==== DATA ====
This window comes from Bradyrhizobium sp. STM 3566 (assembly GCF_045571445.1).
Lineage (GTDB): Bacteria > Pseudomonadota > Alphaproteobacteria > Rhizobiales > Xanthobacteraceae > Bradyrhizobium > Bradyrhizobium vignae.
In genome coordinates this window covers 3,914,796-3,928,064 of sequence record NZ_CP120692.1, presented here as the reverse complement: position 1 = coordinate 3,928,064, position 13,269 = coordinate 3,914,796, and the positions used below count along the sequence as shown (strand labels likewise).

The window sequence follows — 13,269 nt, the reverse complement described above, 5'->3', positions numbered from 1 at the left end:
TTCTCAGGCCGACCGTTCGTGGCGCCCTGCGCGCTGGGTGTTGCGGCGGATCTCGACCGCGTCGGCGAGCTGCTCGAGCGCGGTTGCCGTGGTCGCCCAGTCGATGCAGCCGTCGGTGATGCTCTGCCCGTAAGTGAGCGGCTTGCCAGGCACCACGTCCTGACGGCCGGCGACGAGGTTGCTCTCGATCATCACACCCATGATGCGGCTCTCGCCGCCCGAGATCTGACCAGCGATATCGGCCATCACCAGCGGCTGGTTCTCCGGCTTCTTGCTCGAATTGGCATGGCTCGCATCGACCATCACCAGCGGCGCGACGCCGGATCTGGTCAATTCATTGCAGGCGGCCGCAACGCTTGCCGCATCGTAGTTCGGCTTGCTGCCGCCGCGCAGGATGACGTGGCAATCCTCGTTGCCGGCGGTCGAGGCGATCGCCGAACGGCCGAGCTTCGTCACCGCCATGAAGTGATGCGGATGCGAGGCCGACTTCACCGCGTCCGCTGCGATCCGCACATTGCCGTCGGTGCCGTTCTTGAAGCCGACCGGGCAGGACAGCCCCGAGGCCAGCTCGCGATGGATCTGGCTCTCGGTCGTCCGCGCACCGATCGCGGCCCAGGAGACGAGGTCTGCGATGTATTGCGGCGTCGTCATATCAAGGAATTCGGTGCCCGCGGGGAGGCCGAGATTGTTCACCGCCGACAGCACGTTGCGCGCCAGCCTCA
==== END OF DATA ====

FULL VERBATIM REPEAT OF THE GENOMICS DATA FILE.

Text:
This window comes from Bradyrhizobium sp. STM 3566 (assembly GCF_045571445.1).
Lineage (GTDB): Bacteria > Pseudomonadota > Alphaproteobacteria > Rhizobiales > Xanthobacteraceae > Bradyrhizobium > Bradyrhizobium vignae.
In genome coordinates this window covers 3,914,796-3,928,064 of sequence record NZ_CP120692.1, presented here as the reverse complement: position 1 = coordinate 3,928,064, position 13,269 = coordinate 3,914,796, and the positions used below count along the sequence as shown (strand labels likewise).

The window sequence follows — 13,269 nt, the reverse complement described above, 5'->3', positions numbered from 1 at the left end:
TTCTCAGGCCGACCGTTCGTGGCGCCCTGCGCGCTGGGTGTTGCGGCGGATCTCGACCGCGTCGGCGAGCTGCTCGAGCGCGGTTGCCGTGGTCGCCCAGTCGATGCAGCCGTCGGTGATGCTCTGCCCGTAAGTGAGCGGCTTGCCAGGCACCACGTCCTGACGGCCGGCGACGAGGTTGCTCTCGATCATCACACCCATGATGCGGCTCTCGCCGCCCGAGATCTGACCAGCGATATCGGCCATCACCAGCGGCTGGTTCTCCGGCTTCTTGCTCGAATTGGCATGGCTCGCATCGACCATCACCAGCGGCGCGACGCCGGATCTGGTCAATTCATTGCAGGCGGCCGCAACGCTTGCCGCATCGTAGTTCGGCTTGCTGCCGCCGCGCAGGATGACGTGGCAATCCTCGTTGCCGGCGGTCGAGGCGATCGCCGAACGGCCGAGCTTCGTCACCGCCATGAAGTGATGCGGATGCGAGGCCGACTTCACCGCGTCCGCTGCGATCCGCACATTGCCGTCGGTGCCGTTCTTGAAGCCGACCGGGCAGGACAGCCCCGAGGCCAGCTCGCGATGGATCTGGCTCTCGGTCGTCCGCGCACCGATCGCGGCCCAGGAGACGAGGTCTGCGATGTATTGCGGCGTCGTCATATCAAGGAATTCGGTGCCCGCGGGGAGGCCGAGATTGTTCACCGCCGACAGCACGTTGCGCGCCAGCCTCA